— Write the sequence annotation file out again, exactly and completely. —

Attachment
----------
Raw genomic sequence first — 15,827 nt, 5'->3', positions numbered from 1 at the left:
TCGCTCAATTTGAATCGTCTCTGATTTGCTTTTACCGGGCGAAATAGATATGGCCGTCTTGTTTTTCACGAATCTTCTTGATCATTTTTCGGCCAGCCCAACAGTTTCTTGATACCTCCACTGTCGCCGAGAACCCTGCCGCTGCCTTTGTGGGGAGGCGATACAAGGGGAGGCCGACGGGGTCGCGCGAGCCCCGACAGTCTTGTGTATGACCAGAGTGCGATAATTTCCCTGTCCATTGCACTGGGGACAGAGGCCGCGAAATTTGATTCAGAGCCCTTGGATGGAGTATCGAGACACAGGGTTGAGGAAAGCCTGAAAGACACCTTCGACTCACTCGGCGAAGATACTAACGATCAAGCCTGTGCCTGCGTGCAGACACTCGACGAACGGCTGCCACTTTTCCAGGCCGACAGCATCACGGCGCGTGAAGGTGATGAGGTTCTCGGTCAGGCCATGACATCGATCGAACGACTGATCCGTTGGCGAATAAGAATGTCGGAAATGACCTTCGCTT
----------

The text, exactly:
Raw genomic sequence first — 15,827 nt, 5'->3', positions numbered from 1 at the left:
TCGCTCAATTTGAATCGTCTCTGATTTGCTTTTACCGGGCGAAATAGATATGGCCGTCTTGTTTTTCACGAATCTTCTTGATCATTTTTCGGCCAGCCCAACAGTTTCTTGATACCTCCACTGTCGCCGAGAACCCTGCCGCTGCCTTTGTGGGGAGGCGATACAAGGGGAGGCCGACGGGGTCGCGCGAGCCCCGACAGTCTTGTGTATGACCAGAGTGCGATAATTTCCCTGTCCATTGCACTGGGGACAGAGGCCGCGAAATTTGATTCAGAGCCCTTGGATGGAGTATCGAGACACAGGGTTGAGGAAAGCCTGAAAGACACCTTCGACTCACTCGGCGAAGATACTAACGATCAAGCCTGTGCCTGCGTGCAGACACTCGACGAACGGCTGCCACTTTTCCAGGCCGACAGCATCACGGCGCGTGAAGGTGATGAGGTTCTCGGTCAGGCCATGACATCGATCGAACGACTGATCCGTTGGCGAATAAGAATGTCGGAAATGACCTTCGCTT